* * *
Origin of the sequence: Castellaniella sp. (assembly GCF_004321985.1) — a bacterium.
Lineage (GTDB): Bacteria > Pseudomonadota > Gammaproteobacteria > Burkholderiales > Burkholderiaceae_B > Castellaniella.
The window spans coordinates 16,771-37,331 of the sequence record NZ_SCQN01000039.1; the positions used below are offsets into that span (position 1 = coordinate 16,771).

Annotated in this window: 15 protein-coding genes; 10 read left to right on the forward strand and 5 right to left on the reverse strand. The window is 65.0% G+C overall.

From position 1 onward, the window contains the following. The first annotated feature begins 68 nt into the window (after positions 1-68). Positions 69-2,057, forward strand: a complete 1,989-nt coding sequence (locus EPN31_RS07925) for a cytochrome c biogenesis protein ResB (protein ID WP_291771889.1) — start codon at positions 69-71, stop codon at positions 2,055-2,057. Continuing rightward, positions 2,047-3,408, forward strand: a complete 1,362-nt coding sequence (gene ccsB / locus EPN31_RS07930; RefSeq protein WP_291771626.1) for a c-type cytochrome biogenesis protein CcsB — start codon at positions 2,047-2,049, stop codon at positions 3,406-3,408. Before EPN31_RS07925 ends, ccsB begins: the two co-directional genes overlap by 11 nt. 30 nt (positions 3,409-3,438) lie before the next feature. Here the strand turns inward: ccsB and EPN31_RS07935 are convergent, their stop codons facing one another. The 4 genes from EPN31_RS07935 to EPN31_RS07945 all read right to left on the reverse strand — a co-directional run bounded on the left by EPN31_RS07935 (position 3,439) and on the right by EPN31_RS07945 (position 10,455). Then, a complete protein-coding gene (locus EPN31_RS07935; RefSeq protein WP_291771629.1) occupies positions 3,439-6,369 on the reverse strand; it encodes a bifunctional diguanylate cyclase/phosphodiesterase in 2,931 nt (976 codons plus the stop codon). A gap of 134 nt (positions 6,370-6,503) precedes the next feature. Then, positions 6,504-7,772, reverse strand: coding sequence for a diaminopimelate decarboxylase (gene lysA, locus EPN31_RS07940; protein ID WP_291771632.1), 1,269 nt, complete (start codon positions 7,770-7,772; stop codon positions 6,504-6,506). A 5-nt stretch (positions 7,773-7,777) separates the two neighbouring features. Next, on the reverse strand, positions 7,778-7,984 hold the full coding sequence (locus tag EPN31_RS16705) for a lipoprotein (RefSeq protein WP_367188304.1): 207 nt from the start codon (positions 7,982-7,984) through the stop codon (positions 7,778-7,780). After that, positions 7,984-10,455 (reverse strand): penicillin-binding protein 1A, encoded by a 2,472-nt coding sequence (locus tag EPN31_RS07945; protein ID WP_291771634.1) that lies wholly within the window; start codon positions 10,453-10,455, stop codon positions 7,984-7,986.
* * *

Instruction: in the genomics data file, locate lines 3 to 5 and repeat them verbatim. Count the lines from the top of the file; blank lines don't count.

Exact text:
The window spans coordinates 16,771-37,331 of the sequence record NZ_SCQN01000039.1; the positions used below are offsets into that span (position 1 = coordinate 16,771).

Annotated in this window: 15 protein-coding genes; 10 read left to right on the forward strand and 5 right to left on the reverse strand. The window is 65.0% G+C overall.

From position 1 onward, the window contains the following. The first annotated feature begins 68 nt into the window (after positions 1-68). Positions 69-2,057, forward strand: a complete 1,989-nt coding sequence (locus EPN31_RS07925) for a cytochrome c biogenesis protein ResB (protein ID WP_291771889.1) — start codon at positions 69-71, stop codon at positions 2,055-2,057. Continuing rightward, positions 2,047-3,408, forward strand: a complete 1,362-nt coding sequence (gene ccsB / locus EPN31_RS07930; RefSeq protein WP_291771626.1) for a c-type cytochrome biogenesis protein CcsB — start codon at positions 2,047-2,049, stop codon at positions 3,406-3,408. Before EPN31_RS07925 ends, ccsB begins: the two co-directional genes overlap by 11 nt. 30 nt (positions 3,409-3,438) lie before the next feature. Here the strand turns inward: ccsB and EPN31_RS07935 are convergent, their stop codons facing one another. The 4 genes from EPN31_RS07935 to EPN31_RS07945 all read right to left on the reverse strand — a co-directional run bounded on the left by EPN31_RS07935 (position 3,439) and on the right by EPN31_RS07945 (position 10,455). Then, a complete protein-coding gene (locus EPN31_RS07935; RefSeq protein WP_291771629.1) occupies positions 3,439-6,369 on the reverse strand; it encodes a bifunctional diguanylate cyclase/phosphodiesterase in 2,931 nt (976 codons plus the stop codon). A gap of 134 nt (positions 6,370-6,503) precedes the next feature. Then, positions 6,504-7,772, reverse strand: coding sequence for a diaminopimelate decarboxylase (gene lysA, locus EPN31_RS07940; protein ID WP_291771632.1), 1,269 nt, complete (start codon positions 7,770-7,772; stop codon positions 6,504-6,506). A 5-nt stretch (positions 7,773-7,777) separates the two neighbouring features. Next, on the reverse strand, positions 7,778-7,984 hold the full coding sequence (locus tag EPN31_RS16705) for a lipoprotein (RefSeq protein WP_367188304.1): 207 nt from the start codon (positions 7,982-7,984) through the stop codon (positions 7,778-7,780). After that, positions 7,984-10,455 (reverse strand): penicillin-binding protein 1A, encoded by a 2,472-nt coding sequence (locus tag EPN31_RS07945; protein ID WP_291771634.1) that lies wholly within the window; start codon positions 10,453-10,455, stop codon positions 7,984-7,986.